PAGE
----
Equipped with the functionality to support the latest zonal electrical/electronic architectures, the VNF9Q20F can also be used for fuse and relay replacement, ECU isolation, and managing systems that are active when the vehicle is parked. With 64 programmable current-limit values, the STi2Fuse lets designers determine the overload response with high precision.

The intelligent high-side switch integrates several advanced internal features, including a 10-bit analog-to-digital converter (ADC) and fault registers that support rich diagnostic information and digital current-sense feedback. These functions can be used to support advanced vehicle capabilities such as predictive maintenance.

By providing diagnostics through the SPI, and with built-in self-test, the VNF9Q20F enables systems to meet specified safety integrity levels in accordance with ISO 26262. An embedded failsafe mode preserves operational status in the event of a failure or malfunction.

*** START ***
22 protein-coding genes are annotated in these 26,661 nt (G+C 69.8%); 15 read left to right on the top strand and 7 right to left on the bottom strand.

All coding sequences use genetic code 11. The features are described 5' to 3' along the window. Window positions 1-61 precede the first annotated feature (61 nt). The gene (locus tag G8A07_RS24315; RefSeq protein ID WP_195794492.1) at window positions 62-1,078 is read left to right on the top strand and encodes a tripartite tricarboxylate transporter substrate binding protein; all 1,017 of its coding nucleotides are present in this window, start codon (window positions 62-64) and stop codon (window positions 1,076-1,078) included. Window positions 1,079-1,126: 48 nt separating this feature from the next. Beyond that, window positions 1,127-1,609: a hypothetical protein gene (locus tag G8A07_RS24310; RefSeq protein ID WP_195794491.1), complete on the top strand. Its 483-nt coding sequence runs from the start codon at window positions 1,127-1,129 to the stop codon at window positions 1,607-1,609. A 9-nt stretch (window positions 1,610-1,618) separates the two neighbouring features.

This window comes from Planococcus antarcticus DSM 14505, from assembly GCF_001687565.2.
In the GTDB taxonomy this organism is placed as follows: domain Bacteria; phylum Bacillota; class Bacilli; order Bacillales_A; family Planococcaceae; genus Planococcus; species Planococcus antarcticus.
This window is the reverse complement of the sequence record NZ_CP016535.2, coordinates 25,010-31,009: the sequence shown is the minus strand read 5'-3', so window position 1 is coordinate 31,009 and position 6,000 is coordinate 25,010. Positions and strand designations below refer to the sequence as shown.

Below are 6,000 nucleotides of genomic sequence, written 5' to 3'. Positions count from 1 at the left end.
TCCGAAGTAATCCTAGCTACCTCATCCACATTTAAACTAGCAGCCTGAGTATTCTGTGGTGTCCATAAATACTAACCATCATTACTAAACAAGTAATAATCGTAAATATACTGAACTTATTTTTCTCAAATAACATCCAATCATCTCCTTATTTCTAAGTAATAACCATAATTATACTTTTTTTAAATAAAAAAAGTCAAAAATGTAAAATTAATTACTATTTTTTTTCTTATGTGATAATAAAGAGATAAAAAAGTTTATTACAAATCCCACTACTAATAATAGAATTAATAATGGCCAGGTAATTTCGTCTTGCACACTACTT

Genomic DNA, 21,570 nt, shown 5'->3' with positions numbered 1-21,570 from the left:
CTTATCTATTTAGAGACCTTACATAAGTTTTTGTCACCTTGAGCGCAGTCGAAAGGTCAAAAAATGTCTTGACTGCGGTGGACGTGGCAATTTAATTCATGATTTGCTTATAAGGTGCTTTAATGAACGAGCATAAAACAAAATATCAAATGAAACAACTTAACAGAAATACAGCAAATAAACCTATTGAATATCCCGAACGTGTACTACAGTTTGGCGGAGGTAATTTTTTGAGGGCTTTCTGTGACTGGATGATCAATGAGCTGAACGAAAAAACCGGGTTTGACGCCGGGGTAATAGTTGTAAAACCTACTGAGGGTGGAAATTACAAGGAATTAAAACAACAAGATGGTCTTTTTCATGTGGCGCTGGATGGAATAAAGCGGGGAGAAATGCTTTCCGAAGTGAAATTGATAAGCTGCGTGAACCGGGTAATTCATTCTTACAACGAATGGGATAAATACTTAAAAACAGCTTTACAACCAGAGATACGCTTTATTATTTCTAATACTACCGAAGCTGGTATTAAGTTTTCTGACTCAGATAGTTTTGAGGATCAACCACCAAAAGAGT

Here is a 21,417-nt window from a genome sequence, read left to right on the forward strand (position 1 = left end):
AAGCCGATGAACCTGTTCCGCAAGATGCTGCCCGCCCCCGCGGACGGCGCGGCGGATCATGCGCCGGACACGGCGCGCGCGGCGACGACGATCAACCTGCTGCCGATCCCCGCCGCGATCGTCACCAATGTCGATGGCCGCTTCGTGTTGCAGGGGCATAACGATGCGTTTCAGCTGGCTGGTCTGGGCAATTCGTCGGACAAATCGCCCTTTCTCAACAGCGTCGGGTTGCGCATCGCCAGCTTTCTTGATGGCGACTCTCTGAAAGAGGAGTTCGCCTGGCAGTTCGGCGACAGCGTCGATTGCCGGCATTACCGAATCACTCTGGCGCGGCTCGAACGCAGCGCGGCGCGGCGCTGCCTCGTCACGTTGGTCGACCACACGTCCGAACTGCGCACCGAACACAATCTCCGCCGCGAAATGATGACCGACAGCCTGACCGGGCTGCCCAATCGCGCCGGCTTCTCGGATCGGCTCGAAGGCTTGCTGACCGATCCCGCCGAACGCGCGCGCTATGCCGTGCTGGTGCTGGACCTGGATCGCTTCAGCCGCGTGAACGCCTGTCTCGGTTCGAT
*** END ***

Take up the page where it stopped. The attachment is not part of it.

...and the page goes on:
Housed in a 6- × 6-mm QFN package, the VNF9Q20F costs from $2.850 for 1,000 pieces.

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Compact 2-in-1 SiC Molded Module Reduces the Size of EV Inverters

Four new models were added to ROHM Semiconductor’s TRCDRIVE pack series of molded silicon-carbide (SiC) modules. These 2-in-1 integrated SiC devices include two 750-V-rated (BSTxxxD08P4A1x4) and two 1,200-V-rated (BSTxxxD12P4A1x1) that are optimized for use in electric-vehicle traction inverters.

They’re housed in a compact TRCDRIVE pack that supports up to 300 kW and features a unique terminal configuration. This helps solve some of the challenges involved with traction inverters in terms of miniaturization, higher efficiency, and reduced assembly costs.

SiC devices promise to enable the development of electric powertrain systems that are more efficient, compact, and lightweight. However, achieving low loss in a small size has been a difficult challenge.

To solve these challenges, ROHM developed SiC molded-type modules specifically for traction-inverter drive applications based on a unique structure that maximizes heat dissipation area. They incorporate the company’s 4th generation SiC MOSFETs with low on-resistance to yield an industry-leading power density (roughly 1.5X higher than typical SiC molded modules).